Letter: Iraq's agony

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The Independent Online
YOUR Iraq appeal has given me a sense of comfort that the people of Iraq are not forgotten.

I lived in Iraq for 12 years, through the Iran and Gulf Wars. On 2 August 1990, during my school holiday, I woke up to hear that Iraq had invaded Kuwait. The Iraqis I met could hardly believe what had happened or why. The events after that are like a very bad nightmare. The Iraqis have not yet woken up from it.

Sanctions were imposed, and all of us watched food and medicine becoming more and more scarce, more children becoming sick and dying, starvation becoming common. People began to aim for getting through one day at a time. Ambitions of a good education changed to ambitions of providing food and not sleeping hungry every night.

When the air-strikes arrived, slowly we could see the country collapsing. Civil buildings were bombed. Electricity, water and sewage works were bombed. Driving in the streets of Baghdad you lost count of the black cloths, with the a soldier's name printed in white, hanging over the walls of houses, a custom in Iraq when a soldier dies. The Iraqi government later announced victory on national Iraqi television, to the millions of people who were still crying over their dead loved ones.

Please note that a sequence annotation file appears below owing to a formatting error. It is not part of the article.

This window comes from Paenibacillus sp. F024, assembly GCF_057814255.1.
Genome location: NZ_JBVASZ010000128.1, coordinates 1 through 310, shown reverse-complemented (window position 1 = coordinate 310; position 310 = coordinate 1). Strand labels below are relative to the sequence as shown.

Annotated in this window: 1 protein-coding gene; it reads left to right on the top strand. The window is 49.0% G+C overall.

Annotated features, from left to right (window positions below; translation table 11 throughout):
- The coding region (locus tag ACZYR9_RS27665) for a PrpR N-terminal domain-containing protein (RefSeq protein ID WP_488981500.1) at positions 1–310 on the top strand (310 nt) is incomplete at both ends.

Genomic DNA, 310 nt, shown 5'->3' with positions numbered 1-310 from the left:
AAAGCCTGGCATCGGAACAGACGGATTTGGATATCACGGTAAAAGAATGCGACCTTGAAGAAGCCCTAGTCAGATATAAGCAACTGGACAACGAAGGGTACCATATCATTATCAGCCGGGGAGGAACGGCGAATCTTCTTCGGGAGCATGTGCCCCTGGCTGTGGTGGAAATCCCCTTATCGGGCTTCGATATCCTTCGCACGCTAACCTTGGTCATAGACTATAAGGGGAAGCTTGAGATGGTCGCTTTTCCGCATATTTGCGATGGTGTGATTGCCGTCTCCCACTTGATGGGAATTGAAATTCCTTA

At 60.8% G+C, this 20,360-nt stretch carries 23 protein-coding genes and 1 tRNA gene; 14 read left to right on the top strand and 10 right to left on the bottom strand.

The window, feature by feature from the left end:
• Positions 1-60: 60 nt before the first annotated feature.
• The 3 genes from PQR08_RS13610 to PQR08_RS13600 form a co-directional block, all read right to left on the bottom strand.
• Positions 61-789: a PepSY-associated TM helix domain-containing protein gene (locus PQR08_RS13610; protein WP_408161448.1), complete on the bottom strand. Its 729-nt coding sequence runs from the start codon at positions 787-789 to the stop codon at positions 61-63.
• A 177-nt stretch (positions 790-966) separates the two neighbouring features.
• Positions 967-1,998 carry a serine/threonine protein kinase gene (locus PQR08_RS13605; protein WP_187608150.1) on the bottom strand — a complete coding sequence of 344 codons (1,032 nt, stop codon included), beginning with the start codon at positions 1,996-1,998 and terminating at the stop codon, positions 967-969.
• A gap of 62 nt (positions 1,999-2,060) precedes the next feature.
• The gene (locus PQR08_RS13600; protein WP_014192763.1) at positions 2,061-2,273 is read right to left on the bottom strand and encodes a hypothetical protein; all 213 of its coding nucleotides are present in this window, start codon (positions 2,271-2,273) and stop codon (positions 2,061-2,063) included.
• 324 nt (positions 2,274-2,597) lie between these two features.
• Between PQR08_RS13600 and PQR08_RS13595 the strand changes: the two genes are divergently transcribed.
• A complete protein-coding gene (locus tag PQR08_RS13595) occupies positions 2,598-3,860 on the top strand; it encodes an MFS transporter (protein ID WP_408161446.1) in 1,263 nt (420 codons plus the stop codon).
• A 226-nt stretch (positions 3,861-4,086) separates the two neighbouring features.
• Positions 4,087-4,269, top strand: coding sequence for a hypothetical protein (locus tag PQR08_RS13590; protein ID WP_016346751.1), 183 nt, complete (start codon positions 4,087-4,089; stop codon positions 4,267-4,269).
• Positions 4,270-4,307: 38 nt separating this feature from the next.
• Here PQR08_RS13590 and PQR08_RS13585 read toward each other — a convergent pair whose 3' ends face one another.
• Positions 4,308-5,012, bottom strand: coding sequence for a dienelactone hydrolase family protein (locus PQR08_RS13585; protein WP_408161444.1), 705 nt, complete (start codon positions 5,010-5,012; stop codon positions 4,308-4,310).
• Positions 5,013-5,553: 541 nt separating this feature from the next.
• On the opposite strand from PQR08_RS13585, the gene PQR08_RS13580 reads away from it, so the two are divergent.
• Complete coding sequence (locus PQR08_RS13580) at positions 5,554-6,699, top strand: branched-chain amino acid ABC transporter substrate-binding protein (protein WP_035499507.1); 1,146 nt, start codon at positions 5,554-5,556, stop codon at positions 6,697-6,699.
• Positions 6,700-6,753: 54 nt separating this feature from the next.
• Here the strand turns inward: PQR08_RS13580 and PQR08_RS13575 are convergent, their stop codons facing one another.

With the destruction of the essentials of health through the bombing - electricity stations, water purification plants and so on - more and more children began to die of diseases like diarrhoea. Vaccines slowly disappearing, operations being carried out while the patient is conscious due to lack of anaes- thetic.

People in Iraq are still suffering under the regime and the sanctions, which have weakened the Iraqis and strengthened their oppressor. I pray no country will ever be like Iraq is now. That is why I welcome your campaign to raise money for the children.

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